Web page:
The bill passed reading in the Foreign Affairs Committee in July 2008 but was never scheduled for a vote on the Senate floor.

A key section of the bill would have required the U.S. president to develop and implement a comprehensive strategy to achieve the United Nations Millennium Development Goal. The U.N. project purportedly aims to reduce by one-half the proportion of people worldwide who live on less than $1 per day.

The U.N. Millennium Development Goal has demanded the imposition of international taxes as part of a stated effort of “eradicating extreme poverty, reducing child mortality rates, fighting disease epidemics such as AIDS and developing a global partnership for development.”

Investor’s Business Daily reported the Millennium goal called for a “currency transfer tax,” a “tax on the rental value of land and natural resources” and a “royalty on worldwide fossil energy projection – oil, natural gas, coal.” It also called for “fees for the commercial use of the oceans, fees for airplane use of the skies, fees for use of the electromagnetic spectrum, fees on foreign exchange transactions, and a tax on the carbon content of fuels.”

Indeed, in September 2010, a group of 60 nations, including France, Britain and Japan, proposed at the U.N. summit on the Millennium Development Goals that a tax be introduced on international currency transactions to raise funds for development aid.

WND previously reported, the Millennium Goal started off as the Millennium Promise Alliance, a nonprofit organization funded heavily by Soros.

The project’s stated aim is to end extreme poverty and hunger. It was founded by economist Jeffrey Sachs, who is also a leader at the Soros-funded Institute for New Economic Thinking, or INET.

INET holds an annual summit in the mountains of Bretton Woods, N.H., aimed openly at remaking the world economy.

Sachs served as director of the U.N.’s Millennium Goal from 2002 to 2006.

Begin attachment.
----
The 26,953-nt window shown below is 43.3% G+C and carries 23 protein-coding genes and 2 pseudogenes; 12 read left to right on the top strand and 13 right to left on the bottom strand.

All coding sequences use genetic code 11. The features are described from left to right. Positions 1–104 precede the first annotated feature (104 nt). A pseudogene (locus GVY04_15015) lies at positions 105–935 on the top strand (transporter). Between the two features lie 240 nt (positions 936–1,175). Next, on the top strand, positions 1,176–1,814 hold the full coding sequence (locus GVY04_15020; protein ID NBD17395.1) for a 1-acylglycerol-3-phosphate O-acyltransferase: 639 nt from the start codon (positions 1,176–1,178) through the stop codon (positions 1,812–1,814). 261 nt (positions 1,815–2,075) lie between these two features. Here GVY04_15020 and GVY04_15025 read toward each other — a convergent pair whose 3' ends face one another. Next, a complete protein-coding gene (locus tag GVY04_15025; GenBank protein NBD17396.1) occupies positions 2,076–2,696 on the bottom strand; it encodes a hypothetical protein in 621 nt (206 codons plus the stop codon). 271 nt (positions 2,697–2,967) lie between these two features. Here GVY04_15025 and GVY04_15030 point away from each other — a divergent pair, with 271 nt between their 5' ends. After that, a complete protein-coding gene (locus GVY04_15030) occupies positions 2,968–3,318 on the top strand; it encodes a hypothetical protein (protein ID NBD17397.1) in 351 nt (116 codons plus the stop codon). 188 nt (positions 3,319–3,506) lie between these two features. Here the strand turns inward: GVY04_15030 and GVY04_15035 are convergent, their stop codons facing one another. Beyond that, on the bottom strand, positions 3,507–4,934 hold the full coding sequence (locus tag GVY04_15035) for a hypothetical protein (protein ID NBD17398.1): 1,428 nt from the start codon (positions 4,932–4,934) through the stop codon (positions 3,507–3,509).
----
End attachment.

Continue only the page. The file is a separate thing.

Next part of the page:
Meanwhile, Hagel has pushed other bills seeking the transfer of massive U.S. funds for the Third World.

With then-Democratic Sen. Joe Biden, Hagel sponsored the Social Investment and Economic Development for the Americas Act of 2007.

The act sought to establish a Social Investment and Economic Development Fund for the Americas to provide assistance to “reduce poverty, expand the middle class and foster increased economic opportunity in the countries of the Western Hemisphere.”

The estimated cost of the act would have been $50 million for fiscal year 2008; $75 million for fiscal year 2009; $100 million for fiscal year 2010; $125 million for fiscal year 2011; $150 million for fiscal year 2012.

Together with Biden, Hagel in 2008 introduced S. 3169, a bill to authorize appropriations for the U.S. contribution to the eleventh replenishment of the resources of the African Development Fund.

The bill sought an annual contribution of $468 million to the African fund.

With Biden again, Hagel sponsored the International Development Association Replenishment Act of 2008. The act authorized a U.S. contribution of $3.7 billion to the development association, subject to obtaining the necessary appropriations.

With research by Joshua Klein and Brenda J. Elliott